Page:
Ichiro's 12-year run with the Mariners ended suddenly when he was traded to the Yankees on Monday. (AP)
By Shannon Drayer
I am not sure there are words to express the shock at the news that Ichiro had been traded. I didn't see it coming. Not in trade rumblings, not in elevator or lunchroom gossip and not by watching Ichiro every day in the clubhouse on the recent road trip.
The popular belief was that Ichiro had dug in and wanted to stay a Mariner for the rest of his career. The belief was ownership would never let Ichiro go. The belief by many was that Ichiro was content to stay in Seattle where he was comfortable and pursue the quest for 3,000 hits. Those assumptions were wrong.
"Ichiro knows that the club is building for the future, and he felt that what was best for the team was to be traded to another club and give our younger players an opportunity to develop," Mariners chairman and CEO Howard Lincoln said in a statement.
Ichiro is a Yankee. You can read about how it happened and his legacy as a Mariner elsewhere. Here I want to look back and share what I can from 10 years of covering Ichiro both home and away. I want to give you what little picture of who Ichiro is that I can.
My earliest experience with Ichiro that I can remember was terrifying. I was only a couple of years into reporting and if you said "boo" to me back then there is a good chance I would have run away. I was very concerned about always doing things the right way and every step in or around a clubhouse was painstakingly considered before action was taken.
One day I was sitting down on the bench in the dugout waiting for the manager to come out for his pregame media session. I was talking to another reporter and the conversation turned animated. Too animated. As I was talking, I felt my hand brush something and then looked down in horror to see Ichiro's black bats go tumbling across the dugout floor.
The sacred bats! They had been neatly leaned against the bench (this was before manager John McLaren would tape down tongue depressors to hold them, or before a hole was drilled in the bench to contain them) and somehow I had knocked them over. There was a gasp from some of the reporters and I swear I got some disapproving looks from some of the Japanese media. I was absolutely horrified.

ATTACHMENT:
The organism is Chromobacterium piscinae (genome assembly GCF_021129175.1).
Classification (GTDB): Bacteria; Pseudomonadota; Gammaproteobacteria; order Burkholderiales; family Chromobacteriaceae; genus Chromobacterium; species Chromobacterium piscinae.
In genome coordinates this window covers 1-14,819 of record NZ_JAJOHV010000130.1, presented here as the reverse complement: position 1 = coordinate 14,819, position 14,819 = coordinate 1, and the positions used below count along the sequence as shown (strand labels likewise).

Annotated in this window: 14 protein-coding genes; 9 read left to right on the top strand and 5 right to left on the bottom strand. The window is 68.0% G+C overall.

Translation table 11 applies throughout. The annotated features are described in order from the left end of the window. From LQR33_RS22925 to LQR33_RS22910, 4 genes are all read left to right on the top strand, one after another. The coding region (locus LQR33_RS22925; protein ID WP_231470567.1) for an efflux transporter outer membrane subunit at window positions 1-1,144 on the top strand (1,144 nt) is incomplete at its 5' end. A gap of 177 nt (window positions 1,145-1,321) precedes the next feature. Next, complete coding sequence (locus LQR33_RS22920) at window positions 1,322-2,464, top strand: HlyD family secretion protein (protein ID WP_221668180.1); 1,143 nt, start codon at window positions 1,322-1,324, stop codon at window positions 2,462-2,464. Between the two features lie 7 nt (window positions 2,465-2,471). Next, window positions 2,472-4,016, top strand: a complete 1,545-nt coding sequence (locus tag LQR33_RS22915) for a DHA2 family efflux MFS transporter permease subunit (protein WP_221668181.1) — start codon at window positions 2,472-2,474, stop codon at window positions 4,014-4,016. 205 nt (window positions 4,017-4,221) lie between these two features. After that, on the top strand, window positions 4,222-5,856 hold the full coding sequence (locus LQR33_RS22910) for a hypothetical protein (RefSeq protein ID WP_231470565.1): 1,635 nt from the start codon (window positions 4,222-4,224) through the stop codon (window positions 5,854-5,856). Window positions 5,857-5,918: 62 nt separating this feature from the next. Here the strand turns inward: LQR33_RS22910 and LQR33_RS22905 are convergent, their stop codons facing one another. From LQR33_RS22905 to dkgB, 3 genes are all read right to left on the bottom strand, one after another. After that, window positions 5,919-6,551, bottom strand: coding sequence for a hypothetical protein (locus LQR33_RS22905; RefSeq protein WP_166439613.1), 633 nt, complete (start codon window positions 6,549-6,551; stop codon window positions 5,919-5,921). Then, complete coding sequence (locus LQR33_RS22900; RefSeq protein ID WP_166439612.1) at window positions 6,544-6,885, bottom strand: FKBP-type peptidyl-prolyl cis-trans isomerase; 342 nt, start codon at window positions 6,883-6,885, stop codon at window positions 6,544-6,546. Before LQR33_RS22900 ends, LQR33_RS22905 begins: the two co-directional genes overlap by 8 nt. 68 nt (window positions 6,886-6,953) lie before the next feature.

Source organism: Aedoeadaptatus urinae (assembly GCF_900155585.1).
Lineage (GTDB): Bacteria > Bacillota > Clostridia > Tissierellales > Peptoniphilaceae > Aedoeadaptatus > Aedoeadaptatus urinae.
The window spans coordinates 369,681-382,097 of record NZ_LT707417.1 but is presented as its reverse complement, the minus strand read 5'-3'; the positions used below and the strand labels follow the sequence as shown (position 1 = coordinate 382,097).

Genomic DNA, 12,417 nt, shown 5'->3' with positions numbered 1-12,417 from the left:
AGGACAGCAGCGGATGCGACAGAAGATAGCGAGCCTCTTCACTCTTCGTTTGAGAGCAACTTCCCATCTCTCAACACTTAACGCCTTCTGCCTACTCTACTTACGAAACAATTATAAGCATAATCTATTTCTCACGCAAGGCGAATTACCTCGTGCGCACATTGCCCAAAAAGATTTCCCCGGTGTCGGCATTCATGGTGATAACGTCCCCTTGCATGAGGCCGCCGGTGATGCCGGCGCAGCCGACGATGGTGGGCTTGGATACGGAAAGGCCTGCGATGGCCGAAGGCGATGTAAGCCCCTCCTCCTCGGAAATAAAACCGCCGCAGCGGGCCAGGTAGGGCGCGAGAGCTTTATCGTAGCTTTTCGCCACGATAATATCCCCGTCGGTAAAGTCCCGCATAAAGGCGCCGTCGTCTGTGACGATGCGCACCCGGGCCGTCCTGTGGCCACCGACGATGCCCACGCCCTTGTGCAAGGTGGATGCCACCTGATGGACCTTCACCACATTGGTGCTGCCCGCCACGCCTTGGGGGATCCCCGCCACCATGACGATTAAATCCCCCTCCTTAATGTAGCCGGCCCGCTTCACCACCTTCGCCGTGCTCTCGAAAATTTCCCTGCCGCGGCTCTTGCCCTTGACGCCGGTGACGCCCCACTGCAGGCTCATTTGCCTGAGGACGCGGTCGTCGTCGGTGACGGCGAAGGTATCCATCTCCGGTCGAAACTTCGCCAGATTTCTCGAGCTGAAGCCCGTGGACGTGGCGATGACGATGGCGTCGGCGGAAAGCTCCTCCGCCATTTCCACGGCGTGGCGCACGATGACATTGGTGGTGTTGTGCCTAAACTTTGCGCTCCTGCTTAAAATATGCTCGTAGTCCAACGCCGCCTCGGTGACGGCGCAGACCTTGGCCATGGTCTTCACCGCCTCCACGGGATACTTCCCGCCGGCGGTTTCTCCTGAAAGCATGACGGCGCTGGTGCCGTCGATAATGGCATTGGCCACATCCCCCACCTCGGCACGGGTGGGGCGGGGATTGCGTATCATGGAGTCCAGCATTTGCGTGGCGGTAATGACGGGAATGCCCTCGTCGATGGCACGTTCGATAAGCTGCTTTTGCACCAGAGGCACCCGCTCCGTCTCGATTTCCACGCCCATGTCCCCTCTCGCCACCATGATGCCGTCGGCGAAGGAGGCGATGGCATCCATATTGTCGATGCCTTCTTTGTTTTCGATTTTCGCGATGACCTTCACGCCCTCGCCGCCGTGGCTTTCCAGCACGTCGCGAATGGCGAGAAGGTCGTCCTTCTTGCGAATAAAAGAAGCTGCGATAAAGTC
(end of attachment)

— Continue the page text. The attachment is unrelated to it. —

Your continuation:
I was terrified to touch the bats, even to put them back, but I did so and as I did I looked around furtively to see if Ichiro had seen what I had done. I was pretty sure he hadn't but just in case I warned the media who saw my misadventure to not say anything to him.
Ichiro came over to get his bats for his turn in batting practice a few minutes later and didn't look over at me. Whew, I thought. I dodged that one.
Or so I thought. The next day while I was sitting on the bench Ichiro came out of the tunnel and walked over to where I was sitting. Without saying a word he leaned the bats against the bench just inches from where I was sitting. I was petrified to move. I didn't want to be anywhere near those bats.
The next day I sat in a completely different spot in the dugout and Ichiro came over and did the same thing. There were those darn bats! This went on for a few more days and eventually I had to laugh. Ichiro was messing with me.
The next year at spring training there was more awkwardness -- on my part, of course. I was the only reporter in the clubhouse when Ichiro arrived for his first day. I walked over to greet him as I thought was only polite and as I walked over I couldn't think of anything to say. What do you say to Ichiro?